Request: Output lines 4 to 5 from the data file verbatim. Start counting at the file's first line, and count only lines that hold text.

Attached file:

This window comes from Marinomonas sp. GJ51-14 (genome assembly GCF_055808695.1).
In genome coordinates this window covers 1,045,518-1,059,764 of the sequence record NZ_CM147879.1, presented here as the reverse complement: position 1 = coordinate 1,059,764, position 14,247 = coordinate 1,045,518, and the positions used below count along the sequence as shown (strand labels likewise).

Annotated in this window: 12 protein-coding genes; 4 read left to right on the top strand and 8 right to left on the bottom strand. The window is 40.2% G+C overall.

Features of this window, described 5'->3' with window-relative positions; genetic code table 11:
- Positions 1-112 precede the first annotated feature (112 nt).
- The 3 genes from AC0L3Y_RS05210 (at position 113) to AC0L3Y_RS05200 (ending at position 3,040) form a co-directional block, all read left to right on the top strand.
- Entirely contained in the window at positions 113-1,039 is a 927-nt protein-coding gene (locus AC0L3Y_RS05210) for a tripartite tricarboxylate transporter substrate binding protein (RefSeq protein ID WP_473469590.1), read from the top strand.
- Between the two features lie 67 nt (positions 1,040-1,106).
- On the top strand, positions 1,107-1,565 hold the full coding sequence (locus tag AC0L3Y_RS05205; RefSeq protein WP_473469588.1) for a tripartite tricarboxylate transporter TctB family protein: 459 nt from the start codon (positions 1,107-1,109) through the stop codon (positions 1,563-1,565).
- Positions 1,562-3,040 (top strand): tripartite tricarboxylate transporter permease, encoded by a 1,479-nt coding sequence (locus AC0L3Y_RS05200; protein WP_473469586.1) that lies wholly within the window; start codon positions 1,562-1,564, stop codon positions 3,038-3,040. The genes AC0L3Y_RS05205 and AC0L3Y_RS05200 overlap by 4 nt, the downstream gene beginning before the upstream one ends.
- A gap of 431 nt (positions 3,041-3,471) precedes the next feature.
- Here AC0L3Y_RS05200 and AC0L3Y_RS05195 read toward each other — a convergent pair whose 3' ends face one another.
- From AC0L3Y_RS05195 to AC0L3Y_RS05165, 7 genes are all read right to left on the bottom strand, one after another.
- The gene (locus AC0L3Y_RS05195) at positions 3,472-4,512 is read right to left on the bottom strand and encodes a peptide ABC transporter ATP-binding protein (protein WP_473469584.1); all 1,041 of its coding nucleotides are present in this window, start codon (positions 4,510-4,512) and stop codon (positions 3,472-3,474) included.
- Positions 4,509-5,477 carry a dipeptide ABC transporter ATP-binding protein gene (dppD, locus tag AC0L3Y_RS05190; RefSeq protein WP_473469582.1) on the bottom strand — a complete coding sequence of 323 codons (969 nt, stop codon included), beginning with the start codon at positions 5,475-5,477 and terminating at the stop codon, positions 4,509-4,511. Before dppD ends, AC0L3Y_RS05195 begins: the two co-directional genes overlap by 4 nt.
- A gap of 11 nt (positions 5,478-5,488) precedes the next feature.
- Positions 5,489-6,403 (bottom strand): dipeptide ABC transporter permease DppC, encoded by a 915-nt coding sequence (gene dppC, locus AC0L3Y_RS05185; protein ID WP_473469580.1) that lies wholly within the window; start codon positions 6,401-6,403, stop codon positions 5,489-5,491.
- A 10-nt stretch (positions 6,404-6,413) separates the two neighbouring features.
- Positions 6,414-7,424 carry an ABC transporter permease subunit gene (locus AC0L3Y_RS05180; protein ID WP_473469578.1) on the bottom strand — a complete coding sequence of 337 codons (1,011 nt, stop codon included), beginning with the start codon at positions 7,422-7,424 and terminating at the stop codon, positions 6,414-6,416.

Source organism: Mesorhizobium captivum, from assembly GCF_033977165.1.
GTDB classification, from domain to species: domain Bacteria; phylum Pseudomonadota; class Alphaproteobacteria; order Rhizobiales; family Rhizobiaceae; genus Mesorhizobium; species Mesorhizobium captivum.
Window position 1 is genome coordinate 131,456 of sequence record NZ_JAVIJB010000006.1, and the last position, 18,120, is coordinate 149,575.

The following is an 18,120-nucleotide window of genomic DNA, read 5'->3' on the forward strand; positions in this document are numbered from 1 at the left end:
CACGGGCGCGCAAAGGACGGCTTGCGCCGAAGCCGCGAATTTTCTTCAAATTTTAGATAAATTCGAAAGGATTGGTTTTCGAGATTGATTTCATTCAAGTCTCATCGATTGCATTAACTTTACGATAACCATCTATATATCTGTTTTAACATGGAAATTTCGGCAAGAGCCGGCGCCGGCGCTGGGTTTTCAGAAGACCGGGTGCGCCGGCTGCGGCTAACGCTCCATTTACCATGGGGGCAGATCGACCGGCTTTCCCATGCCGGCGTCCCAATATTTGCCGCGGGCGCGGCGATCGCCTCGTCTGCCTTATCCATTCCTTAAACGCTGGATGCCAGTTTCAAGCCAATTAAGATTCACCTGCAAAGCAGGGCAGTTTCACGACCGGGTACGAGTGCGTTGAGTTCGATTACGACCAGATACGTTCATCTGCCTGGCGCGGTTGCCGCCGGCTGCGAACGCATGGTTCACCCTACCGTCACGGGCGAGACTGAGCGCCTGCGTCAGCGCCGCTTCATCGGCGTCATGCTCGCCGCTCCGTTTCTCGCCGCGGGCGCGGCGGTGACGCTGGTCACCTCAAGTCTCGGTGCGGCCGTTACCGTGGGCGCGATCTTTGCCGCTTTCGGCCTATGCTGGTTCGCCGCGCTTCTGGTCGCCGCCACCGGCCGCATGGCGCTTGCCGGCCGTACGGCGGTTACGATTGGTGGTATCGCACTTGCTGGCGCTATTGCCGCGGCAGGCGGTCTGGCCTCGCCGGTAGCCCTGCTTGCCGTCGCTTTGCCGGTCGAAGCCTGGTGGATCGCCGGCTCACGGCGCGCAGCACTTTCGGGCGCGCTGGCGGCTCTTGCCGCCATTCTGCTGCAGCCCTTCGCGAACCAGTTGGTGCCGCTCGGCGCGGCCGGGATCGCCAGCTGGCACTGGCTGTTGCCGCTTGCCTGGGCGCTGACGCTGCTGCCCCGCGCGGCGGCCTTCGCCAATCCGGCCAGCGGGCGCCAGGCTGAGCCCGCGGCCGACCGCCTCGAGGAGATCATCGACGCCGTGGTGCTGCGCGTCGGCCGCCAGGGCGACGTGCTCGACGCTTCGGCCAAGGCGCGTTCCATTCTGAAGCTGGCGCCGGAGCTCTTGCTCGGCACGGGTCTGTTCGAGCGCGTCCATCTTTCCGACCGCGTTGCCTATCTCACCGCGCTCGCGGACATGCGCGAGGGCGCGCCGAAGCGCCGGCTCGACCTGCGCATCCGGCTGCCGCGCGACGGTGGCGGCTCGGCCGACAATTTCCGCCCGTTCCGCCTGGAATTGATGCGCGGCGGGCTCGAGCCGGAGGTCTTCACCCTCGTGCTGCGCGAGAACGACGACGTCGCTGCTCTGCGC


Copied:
Features of this window, described 5'->3' with window-relative positions; genetic code table 11:
- Positions 1-112 precede the first annotated feature (112 nt).